What’s Next

​An interview with NEXT STEP dancers Alex Hyman and Jacqui Schiller, and musician Benton Gordon

By Kyla Sabado


With music ranging from classical Mozart to alternative, electronic, screamo duo F*ck Buttons, this year’s NEXT STEP performance at Pacific Northwest Ballet will invigorate McCaw hall with young dancers performing fresh, original works. I met with three performers in this upcoming show: the exceptional flutist, Benton Gordon (17), playing in the pit with the Seattle Youth Symphony Orchestra (SYSO – lovingly pronounced “Sigh-So”), and vibrant PNB professional division dancers Alex Hyman (19), and Jacqui Schiller (19).

NEXT STEP dancers watch musicians rehearse

Pacific Northwest Ballet stirs with hubbub as dancers, musicians, choreographers, and office workers bustle around to ring in the end of the ballet season with the annual NEXT STEP performance. This one-day performance showcases current company dancers' original work. Company dancers choreograph new pieces and use the professional division students to perform their work. Alex describes NEXT STEP as, “a chance for company members to learn about being choreographers and try choreographing stuff on the professional division students. It’s a chance for them to learn and it gives us the chance to learn what it’s like to be in the studio with a choreographer. It’s a learning experience for all parties.”

Pacific Northwest Ballet School professional division student Alex Hyman (center) in George Balanchine’s Western Symphony. Photo © Rex Tranter.

In this unique scenario, two dynamic Seattle organizations collaborate to showcase world premiere choreography using student artists. That is cool on so many levels. This collaboration benefits everyone. The musicians have the opportunity to play in the ballet, an entirely new environment, which allows them experience in working with a new style of music. It is far more challenging to play music when other artists--who are practicing an entirely different art form--are counting on your performance. “When there is physical movement relying on what musicians do it adds more significance to the music,” Benton quips, “Suddenly a woodwind solo has a lot more importance.”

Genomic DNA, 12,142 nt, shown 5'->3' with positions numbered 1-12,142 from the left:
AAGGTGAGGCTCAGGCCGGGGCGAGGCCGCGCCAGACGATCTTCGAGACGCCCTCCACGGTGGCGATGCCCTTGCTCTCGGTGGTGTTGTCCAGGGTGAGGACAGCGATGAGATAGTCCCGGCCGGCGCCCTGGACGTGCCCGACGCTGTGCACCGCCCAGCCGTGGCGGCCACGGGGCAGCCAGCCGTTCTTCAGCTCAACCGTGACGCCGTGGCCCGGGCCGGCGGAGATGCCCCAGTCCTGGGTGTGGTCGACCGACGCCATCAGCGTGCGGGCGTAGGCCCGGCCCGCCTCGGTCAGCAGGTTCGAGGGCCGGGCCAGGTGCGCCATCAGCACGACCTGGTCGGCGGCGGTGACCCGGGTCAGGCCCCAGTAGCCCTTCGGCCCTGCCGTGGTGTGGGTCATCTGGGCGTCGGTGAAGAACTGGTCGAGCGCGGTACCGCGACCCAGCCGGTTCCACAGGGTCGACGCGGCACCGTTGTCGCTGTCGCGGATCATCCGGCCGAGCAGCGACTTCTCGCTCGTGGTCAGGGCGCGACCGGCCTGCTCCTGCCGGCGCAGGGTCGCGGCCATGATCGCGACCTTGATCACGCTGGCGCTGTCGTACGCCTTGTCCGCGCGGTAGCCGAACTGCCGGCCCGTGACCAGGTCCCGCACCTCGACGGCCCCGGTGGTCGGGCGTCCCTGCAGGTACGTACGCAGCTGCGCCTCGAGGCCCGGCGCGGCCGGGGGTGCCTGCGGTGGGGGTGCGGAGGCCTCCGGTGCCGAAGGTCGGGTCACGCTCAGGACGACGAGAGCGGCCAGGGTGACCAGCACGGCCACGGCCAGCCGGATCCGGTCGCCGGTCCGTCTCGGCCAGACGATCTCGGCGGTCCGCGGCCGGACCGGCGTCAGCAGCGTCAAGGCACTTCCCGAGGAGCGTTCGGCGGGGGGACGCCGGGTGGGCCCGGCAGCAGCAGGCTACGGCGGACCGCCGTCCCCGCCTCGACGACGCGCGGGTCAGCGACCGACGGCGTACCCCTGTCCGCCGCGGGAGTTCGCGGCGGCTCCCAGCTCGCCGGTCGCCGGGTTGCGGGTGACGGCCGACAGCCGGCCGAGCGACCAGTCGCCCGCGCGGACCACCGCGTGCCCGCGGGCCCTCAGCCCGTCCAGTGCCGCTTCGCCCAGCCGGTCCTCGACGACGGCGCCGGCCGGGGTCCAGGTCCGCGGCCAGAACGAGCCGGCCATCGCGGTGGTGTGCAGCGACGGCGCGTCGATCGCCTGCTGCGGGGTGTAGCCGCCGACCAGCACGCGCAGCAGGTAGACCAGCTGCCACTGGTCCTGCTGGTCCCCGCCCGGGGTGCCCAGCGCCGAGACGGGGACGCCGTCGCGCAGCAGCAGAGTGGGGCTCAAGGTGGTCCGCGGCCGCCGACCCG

Seattle Youth Symphony Orchestra musician Benton Gordon (center)

Jacqui speaks highly of the opportunity to dance with live music, saying “we are lucky to have live music.” She describes the experience as “a whole other energy when there are other people creating the music.” Both dancers laugh in describing the switch from the predictability of dancing to recorded music to dancing with an orchestra, which varies slightly in each performance. The performers feed off of each other, heightening the monumental beauty of dancers moving gracefully in sync with the flawlessly orchestrated composition.

On Friday, June 14th, come marvel with me as these three artists, along with their peers, showcase how the upcoming generation is influencing their artistic genres. If, at this point, you are still trying to figure out how one dances graceful ballet to screamo music, you should just come to see for yourself. After viewing a sneak-peak of some of the pieces, I promise, you will not be disappointed.

Pacific Northwest Ballet
ONE NIGHT ONLY: This Friday, June 14 @ 7:30 PM
TeenTix $5 at the door
More info at pnb.org

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